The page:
In a Malawi village, minors make balls out of condoms

Written by  Eunice Ndhlovu in Nkhotakota

Football is a favourite sport in most communities of Malawi and sourcing a ball from a shop can be expensive business to many youth groups as one quality ball costs K10,000.

The art of making balls out of condoms begins in a Nkhotakota village by minors. Pix by Eunice Ndhlovu, MBC Online. The art of making balls out of condoms begins in a Nkhotakota village by minors. Pix by Eunice Ndhlovu, MBC Online.
09
November

This amount of cash is not easily affordable by most teenagers in this poor southern African nation.

But not to be outdone, minors in one Nkhotakota village of Chikwawe 1 in traditional authority Mwadzama in central Malawi, are using their ingenuity and hands to patch up balls using pieces of blankets and one unlikely product: pre-used condoms.

Condoms are known to be very effective in preventing pregnancies and other sexually transmitted infections, but here condoms have taken a new meaning.

“We use a piece of blanket and wrap it around with lots of condoms. Condoms are made from rubbers so it works better for us because we are able to make strong balls,” James, 12, told MBC Online, taking a break from playing soccer with 25 of his colleagues at a dusty playground.

James, who is in standard 7, said not many people who come to watch them play soccer do realise that they make balls from condoms.

How do they source the condoms?

The condoms that these children use are provided free by health facilities by Government.

Richard, 10, said the football team which has no name, do manual labour of collecting bricks from an oven and they chose what payment to receive: Cash or condoms.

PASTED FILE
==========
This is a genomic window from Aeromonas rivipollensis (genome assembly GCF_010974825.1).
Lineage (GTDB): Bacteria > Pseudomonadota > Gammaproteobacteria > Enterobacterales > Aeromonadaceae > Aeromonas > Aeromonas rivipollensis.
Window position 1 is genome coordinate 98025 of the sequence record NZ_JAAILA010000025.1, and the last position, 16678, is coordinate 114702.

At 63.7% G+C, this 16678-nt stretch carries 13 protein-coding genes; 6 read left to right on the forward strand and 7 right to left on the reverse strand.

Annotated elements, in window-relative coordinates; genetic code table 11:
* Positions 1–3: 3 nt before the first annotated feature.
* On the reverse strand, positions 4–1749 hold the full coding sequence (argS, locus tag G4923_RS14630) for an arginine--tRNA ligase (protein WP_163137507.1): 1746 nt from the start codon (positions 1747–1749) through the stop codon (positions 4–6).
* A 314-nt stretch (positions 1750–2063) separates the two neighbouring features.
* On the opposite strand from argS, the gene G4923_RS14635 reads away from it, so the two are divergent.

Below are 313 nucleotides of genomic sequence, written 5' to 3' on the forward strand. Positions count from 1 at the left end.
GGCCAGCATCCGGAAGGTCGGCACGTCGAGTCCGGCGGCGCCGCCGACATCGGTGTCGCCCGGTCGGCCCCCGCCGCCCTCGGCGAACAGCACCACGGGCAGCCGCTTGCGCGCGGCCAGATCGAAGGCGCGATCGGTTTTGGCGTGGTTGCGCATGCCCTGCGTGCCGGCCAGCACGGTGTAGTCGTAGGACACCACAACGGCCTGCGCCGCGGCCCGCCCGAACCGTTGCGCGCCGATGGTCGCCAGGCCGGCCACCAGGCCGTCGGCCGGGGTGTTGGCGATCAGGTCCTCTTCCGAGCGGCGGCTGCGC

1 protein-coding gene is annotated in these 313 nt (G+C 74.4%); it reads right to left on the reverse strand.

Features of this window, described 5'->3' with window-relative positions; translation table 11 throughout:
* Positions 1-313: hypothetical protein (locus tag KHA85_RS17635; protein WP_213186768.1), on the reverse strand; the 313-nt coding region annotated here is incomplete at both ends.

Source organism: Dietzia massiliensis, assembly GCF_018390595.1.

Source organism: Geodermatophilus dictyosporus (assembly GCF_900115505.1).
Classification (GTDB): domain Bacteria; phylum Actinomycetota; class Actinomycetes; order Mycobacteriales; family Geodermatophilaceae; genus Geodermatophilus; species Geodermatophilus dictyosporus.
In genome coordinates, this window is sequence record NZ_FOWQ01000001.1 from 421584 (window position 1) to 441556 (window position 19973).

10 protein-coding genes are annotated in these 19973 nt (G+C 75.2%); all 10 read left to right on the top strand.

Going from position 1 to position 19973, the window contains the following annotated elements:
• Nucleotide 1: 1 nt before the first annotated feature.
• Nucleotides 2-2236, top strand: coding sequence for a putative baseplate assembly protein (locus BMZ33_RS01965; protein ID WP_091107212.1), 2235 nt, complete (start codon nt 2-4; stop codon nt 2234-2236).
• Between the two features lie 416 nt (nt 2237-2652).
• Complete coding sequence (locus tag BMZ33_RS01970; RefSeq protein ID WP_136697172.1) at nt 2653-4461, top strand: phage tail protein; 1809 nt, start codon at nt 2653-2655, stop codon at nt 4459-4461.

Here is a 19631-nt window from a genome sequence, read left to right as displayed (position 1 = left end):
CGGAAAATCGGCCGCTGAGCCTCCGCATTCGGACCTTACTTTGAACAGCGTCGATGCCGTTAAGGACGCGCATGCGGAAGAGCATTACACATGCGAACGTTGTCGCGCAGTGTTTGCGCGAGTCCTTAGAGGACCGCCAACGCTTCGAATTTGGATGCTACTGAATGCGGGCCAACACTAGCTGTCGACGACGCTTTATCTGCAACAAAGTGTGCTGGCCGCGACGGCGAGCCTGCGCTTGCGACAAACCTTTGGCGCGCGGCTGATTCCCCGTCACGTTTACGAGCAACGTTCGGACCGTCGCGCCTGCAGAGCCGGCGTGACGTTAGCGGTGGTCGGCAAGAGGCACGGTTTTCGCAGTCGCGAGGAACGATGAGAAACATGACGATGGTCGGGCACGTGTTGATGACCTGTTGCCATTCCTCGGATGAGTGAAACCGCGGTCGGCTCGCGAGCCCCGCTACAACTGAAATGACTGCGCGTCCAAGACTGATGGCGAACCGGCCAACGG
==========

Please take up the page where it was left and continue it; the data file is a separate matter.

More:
“We prefer payment in condoms. The amount is the same even when paid in cash,” said Richard, looking undisturbed.

In what could be described as child labour, the teens remove 10 bricks for one condom.

Richard chuckled when asked what he knows about condoms. “Whatever they are used for, we are Ok because we use them for balls.”

Parents in the village are not moved to check or quiz the children to find out exactly how children access condoms in this community with little ones putting on their mouths as if they are playing with balloons.

Chimwemwe, a mother, was blank as to where these condoms are coming from.

"I just see children coming with these condoms, when asked they point that that direction. I have not established where exactly the location is. But it has been two months now since children in this village accessed condoms. Reaching here they wash and inflate to make balls’, said Chimwemwe, a mother of one.

Exploitation of children


Henry Machemba from the Coalition on Child Rights bemoaned that the teenagers “are being exposed to so many dangerous situations…. putting their health at risk and this is not acceptable.”

Machemba also condemned this form of child labour, saying it “this is exploitation of children to use pay them through condoms.”

He also urged parents to be vigilant on activities of their children and guide them the dangers of being exposed to condoms at a tender age.